Mayor Scott Avedisian, who resigns from office today, has introduced his first no tax-increase budget, leaving incoming acting mayor Joseph Solomon and the City Council to decide whether to go along with basically level funding city departments and using $3.8 million from the city’s $22.2 million reserves or altering allocations and possibly raising taxes.
In the past two weeks, Avedisian said his administration would prepare a “maintenance budget” with options to help Solomon through the budget process. Avedisian said Solomon chose not to become engaged in the process. Solomon said he expected the mayor, who technically does not leave office until the end of the month because of accrued vacation, to prepare and submit the budget.
On Thursday, the administration filed notice with the state of a $310.7 million budget, a $2.5 million increase in spending from the current budget. On Friday the Beacon was sent the legal ad providing a breakdown of department allocations and notice of the first City Council budget hearing starting at 5 p.m. Tuesday, May 29. Later on Friday, the Beacon was advised there would be changes in line item allocations, although the overall amount of the budget would not change, including no tax increase.
While the city allocation to schools does not change, thereby maintaining the city’s level of effort, the overall school budget reflects a $1.3 million decrease in funding. The decline is in state funding, according to the city’s finance department. Schools submitted a budget request of $171.4 million, $7.5 million more than what the mayor’s proposed $163.9 million budget provides. Tonight the committee is slated to consider the department’s recommendation to lay off 71 teachers, most of them at the elementary level in anticipation of the closing of John Brown Francis, Wickes and Randall Holden School resulting from declining enrollment. John Brown Francis is to be re-purposed as the early childhood center now operating as Drum Rock.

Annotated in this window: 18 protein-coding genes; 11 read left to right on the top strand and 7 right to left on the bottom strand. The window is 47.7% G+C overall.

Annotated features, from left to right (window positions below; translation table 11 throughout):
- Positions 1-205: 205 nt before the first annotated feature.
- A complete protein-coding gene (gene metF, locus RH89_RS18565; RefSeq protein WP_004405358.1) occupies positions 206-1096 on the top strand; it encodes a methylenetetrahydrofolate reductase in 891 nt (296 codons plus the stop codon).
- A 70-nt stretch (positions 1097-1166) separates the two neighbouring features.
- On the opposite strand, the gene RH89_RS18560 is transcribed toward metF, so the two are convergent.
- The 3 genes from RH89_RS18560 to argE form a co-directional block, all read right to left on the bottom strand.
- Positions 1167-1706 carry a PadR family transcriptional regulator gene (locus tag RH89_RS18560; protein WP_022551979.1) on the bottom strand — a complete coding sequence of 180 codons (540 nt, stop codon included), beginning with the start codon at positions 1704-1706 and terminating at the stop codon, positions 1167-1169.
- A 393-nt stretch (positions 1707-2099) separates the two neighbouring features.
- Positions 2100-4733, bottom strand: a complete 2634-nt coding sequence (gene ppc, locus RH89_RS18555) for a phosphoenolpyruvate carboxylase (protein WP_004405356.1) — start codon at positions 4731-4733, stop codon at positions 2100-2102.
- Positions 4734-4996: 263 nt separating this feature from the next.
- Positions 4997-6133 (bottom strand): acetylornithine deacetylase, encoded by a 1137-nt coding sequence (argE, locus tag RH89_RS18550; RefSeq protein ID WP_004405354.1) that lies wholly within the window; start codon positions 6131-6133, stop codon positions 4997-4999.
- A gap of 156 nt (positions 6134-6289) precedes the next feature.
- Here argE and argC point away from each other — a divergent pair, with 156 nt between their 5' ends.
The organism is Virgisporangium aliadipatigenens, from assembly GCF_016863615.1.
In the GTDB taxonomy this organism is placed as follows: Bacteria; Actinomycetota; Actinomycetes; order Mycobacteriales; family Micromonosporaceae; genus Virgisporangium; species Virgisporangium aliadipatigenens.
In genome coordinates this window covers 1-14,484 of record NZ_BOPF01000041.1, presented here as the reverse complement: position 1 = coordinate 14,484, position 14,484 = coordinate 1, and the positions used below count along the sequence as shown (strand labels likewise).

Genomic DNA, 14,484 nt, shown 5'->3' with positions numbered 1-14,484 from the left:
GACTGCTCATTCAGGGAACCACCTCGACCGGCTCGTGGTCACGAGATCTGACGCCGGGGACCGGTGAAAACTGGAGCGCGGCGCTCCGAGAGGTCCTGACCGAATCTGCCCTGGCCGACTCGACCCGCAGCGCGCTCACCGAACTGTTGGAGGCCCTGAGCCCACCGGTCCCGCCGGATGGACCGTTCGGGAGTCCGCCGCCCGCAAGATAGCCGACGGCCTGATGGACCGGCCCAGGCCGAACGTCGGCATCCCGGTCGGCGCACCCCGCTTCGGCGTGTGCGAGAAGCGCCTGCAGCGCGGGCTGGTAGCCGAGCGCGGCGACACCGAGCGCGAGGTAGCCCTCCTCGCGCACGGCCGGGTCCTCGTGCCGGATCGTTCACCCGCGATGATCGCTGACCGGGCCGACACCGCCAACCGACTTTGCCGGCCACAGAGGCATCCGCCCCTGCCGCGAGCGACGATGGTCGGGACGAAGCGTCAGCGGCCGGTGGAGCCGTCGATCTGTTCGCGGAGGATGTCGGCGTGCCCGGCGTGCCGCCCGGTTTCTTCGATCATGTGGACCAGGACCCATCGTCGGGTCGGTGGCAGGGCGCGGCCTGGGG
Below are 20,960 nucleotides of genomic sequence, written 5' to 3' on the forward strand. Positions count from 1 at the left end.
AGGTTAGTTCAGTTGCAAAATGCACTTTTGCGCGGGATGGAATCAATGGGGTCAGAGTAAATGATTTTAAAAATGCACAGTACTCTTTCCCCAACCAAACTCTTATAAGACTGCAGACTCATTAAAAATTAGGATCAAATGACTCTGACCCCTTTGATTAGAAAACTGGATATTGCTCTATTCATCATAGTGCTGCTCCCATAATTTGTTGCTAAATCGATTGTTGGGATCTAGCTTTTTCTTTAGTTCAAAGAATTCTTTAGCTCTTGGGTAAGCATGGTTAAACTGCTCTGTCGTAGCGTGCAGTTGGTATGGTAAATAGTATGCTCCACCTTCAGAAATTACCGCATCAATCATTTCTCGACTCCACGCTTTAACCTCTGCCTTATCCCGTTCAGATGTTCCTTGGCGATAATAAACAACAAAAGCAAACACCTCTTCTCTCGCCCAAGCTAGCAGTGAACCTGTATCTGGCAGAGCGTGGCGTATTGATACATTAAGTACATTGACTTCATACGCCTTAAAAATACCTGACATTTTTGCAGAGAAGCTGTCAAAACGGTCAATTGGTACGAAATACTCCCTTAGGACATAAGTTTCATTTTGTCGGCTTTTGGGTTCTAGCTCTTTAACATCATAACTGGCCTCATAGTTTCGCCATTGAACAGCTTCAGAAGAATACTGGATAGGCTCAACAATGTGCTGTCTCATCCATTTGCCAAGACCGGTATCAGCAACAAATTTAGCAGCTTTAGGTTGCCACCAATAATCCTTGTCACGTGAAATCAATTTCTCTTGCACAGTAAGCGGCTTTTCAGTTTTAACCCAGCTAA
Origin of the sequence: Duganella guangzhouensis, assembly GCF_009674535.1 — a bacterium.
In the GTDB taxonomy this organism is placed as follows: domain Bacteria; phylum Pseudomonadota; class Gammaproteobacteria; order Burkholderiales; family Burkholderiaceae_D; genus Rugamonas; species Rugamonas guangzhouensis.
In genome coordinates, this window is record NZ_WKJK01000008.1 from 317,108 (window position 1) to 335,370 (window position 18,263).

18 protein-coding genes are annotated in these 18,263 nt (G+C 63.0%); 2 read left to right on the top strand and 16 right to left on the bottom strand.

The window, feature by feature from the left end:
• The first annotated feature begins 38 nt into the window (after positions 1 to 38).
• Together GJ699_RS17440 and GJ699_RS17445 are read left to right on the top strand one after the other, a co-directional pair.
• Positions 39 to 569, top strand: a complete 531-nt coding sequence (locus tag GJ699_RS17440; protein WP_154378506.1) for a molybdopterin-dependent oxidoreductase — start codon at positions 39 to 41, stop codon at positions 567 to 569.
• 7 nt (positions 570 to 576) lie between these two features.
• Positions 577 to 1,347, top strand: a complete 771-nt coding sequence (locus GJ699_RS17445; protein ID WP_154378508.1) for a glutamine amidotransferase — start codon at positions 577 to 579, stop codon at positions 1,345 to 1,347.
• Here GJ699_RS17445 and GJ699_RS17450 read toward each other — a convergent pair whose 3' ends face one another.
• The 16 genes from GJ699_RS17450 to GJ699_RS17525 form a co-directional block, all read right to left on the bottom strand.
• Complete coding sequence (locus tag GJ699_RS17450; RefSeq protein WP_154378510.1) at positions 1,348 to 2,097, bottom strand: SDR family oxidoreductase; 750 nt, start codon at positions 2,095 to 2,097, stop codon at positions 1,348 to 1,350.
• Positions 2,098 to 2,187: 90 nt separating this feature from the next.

City Council President Joseph Solomon, who will take the oath of office as acting mayor today, said yesterday morning he had heard “some figures” but had not been provided a copy of Avedisian’s budget. He said it was premature for him to comment on the budget.
According to the budget outline provided in the advertisement, the city administration projects a modest increase in property tax revenues for a total of $230.4 million, up less than $200,000 from collections this year. State aid is projected to increase from $44.8 million to $46.4 million. The fund balance drawdown drops from $4.3 million to $3.8 million.
Although Avedisian terms the budget as “level funded,” increases are built in for increased employee benefits of $2.3 million, pensions and in the fire department for overtime. Debt retirement drops by more than $1 million, as does debt retirement interest that declines by more than $130,000.
Informed Friday of the mayor’s proposed allocation for schools, Chair of the School Committee Beth Furtado said, “It would be unfortunate. Already [schools] took a hit from the state. Never have I seen this in my 12 years on the committee.”